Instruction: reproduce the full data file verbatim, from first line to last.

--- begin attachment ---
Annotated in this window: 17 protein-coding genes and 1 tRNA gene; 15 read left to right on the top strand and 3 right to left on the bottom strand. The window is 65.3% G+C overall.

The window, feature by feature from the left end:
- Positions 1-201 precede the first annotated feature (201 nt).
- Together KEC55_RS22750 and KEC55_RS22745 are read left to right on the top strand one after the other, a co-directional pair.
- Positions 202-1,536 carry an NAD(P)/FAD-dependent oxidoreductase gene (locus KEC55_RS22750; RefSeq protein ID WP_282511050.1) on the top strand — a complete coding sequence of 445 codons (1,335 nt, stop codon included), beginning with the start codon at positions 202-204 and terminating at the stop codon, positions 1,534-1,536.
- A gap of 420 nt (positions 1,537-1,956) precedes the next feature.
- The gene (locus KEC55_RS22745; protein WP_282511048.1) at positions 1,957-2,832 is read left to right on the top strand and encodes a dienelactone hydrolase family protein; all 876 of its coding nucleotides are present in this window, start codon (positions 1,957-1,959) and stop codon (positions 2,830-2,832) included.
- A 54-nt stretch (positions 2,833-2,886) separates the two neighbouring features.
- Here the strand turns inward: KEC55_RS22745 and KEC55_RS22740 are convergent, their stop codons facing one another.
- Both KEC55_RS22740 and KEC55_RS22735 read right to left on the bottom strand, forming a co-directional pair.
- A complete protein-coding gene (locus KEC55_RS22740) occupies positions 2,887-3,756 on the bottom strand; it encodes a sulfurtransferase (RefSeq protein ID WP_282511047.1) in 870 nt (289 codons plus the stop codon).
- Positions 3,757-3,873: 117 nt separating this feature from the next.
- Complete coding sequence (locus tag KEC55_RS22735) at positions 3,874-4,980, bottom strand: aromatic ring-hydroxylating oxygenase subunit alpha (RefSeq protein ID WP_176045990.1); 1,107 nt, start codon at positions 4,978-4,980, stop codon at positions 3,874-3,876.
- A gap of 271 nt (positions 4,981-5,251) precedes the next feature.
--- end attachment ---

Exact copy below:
Annotated in this window: 17 protein-coding genes and 1 tRNA gene; 15 read left to right on the top strand and 3 right to left on the bottom strand. The window is 65.3% G+C overall.

The window, feature by feature from the left end:
- Positions 1-201 precede the first annotated feature (201 nt).
- Together KEC55_RS22750 and KEC55_RS22745 are read left to right on the top strand one after the other, a co-directional pair.
- Positions 202-1,536 carry an NAD(P)/FAD-dependent oxidoreductase gene (locus KEC55_RS22750; RefSeq protein ID WP_282511050.1) on the top strand — a complete coding sequence of 445 codons (1,335 nt, stop codon included), beginning with the start codon at positions 202-204 and terminating at the stop codon, positions 1,534-1,536.
- A gap of 420 nt (positions 1,537-1,956) precedes the next feature.
- The gene (locus KEC55_RS22745; protein WP_282511048.1) at positions 1,957-2,832 is read left to right on the top strand and encodes a dienelactone hydrolase family protein; all 876 of its coding nucleotides are present in this window, start codon (positions 1,957-1,959) and stop codon (positions 2,830-2,832) included.
- A 54-nt stretch (positions 2,833-2,886) separates the two neighbouring features.
- Here the strand turns inward: KEC55_RS22745 and KEC55_RS22740 are convergent, their stop codons facing one another.
- Both KEC55_RS22740 and KEC55_RS22735 read right to left on the bottom strand, forming a co-directional pair.
- A complete protein-coding gene (locus KEC55_RS22740) occupies positions 2,887-3,756 on the bottom strand; it encodes a sulfurtransferase (RefSeq protein ID WP_282511047.1) in 870 nt (289 codons plus the stop codon).
- Positions 3,757-3,873: 117 nt separating this feature from the next.
- Complete coding sequence (locus tag KEC55_RS22735) at positions 3,874-4,980, bottom strand: aromatic ring-hydroxylating oxygenase subunit alpha (RefSeq protein ID WP_176045990.1); 1,107 nt, start codon at positions 4,978-4,980, stop codon at positions 3,874-3,876.
- A gap of 271 nt (positions 4,981-5,251) precedes the next feature.